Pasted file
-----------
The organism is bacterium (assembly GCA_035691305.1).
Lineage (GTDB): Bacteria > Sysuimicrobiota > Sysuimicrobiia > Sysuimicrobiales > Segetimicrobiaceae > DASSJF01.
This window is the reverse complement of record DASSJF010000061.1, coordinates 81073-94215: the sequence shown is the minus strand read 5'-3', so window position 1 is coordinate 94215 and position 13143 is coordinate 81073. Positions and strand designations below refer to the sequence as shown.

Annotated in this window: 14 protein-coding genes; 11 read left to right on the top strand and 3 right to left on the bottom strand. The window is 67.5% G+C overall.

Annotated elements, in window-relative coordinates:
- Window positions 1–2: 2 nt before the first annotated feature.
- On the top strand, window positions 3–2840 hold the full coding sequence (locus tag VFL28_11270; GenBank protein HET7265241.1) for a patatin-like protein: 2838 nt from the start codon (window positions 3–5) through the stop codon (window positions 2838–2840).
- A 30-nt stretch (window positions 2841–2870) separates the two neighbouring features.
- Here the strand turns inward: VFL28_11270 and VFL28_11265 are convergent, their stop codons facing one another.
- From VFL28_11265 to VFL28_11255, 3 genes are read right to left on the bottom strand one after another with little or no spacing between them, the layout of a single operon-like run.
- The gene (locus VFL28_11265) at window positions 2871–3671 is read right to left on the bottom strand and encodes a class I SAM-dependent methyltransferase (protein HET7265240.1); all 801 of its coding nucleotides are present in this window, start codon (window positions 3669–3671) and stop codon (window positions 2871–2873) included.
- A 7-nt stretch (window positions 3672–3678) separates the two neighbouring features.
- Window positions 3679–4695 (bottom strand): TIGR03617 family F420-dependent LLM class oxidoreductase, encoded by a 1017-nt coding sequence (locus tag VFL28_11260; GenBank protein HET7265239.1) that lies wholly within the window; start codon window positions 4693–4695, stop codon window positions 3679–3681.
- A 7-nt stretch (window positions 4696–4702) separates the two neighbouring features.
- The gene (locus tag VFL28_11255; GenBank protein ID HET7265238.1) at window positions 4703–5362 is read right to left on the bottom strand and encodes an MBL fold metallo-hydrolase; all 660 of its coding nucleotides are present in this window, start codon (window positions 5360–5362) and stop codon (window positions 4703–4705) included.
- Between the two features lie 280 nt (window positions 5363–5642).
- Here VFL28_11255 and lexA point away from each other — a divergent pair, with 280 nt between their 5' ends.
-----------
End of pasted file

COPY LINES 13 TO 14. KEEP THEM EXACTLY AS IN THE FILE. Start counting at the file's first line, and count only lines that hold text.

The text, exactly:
- Window positions 3679–4695 (bottom strand): TIGR03617 family F420-dependent LLM class oxidoreductase, encoded by a 1017-nt coding sequence (locus tag VFL28_11260; GenBank protein HET7265239.1) that lies wholly within the window; start codon window positions 4693–4695, stop codon window positions 3679–3681.
- A 7-nt stretch (window positions 4696–4702) separates the two neighbouring features.